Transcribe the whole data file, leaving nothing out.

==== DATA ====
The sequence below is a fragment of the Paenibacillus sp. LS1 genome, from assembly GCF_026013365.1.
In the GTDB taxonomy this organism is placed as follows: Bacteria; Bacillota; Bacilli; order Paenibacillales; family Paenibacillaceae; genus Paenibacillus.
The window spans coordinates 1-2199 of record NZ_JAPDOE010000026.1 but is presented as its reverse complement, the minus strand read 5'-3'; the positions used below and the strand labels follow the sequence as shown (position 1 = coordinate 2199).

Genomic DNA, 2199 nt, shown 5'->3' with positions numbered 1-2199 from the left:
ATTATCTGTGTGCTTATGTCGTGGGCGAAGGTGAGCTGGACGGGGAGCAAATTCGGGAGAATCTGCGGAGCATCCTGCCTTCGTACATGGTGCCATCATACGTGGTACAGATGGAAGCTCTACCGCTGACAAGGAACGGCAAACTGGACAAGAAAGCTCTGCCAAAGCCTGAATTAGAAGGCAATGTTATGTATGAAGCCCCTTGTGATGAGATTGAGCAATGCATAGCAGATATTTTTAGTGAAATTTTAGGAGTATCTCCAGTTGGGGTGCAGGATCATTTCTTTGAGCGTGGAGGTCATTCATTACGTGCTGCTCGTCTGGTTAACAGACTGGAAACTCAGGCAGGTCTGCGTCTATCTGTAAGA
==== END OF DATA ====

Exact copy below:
The sequence below is a fragment of the Paenibacillus sp. LS1 genome, from assembly GCF_026013365.1.
In the GTDB taxonomy this organism is placed as follows: Bacteria; Bacillota; Bacilli; order Paenibacillales; family Paenibacillaceae; genus Paenibacillus.
The window spans coordinates 1-2199 of record NZ_JAPDOE010000026.1 but is presented as its reverse complement, the minus strand read 5'-3'; the positions used below and the strand labels follow the sequence as shown (position 1 = coordinate 2199).

Genomic DNA, 2199 nt, shown 5'->3' with positions numbered 1-2199 from the left:
ATTATCTGTGTGCTTATGTCGTGGGCGAAGGTGAGCTGGACGGGGAGCAAATTCGGGAGAATCTGCGGAGCATCCTGCCTTCGTACATGGTGCCATCATACGTGGTACAGATGGAAGCTCTACCGCTGACAAGGAACGGCAAACTGGACAAGAAAGCTCTGCCAAAGCCTGAATTAGAAGGCAATGTTATGTATGAAGCCCCTTGTGATGAGATTGAGCAATGCATAGCAGATATTTTTAGTGAAATTTTAGGAGTATCTCCAGTTGGGGTGCAGGATCATTTCTTTGAGCGTGGAGGTCATTCATTACGTGCTGCTCGTCTGGTTAACAGACTGGAAACTCAGGCAGGTCTGCGTCTATCTGTAAGA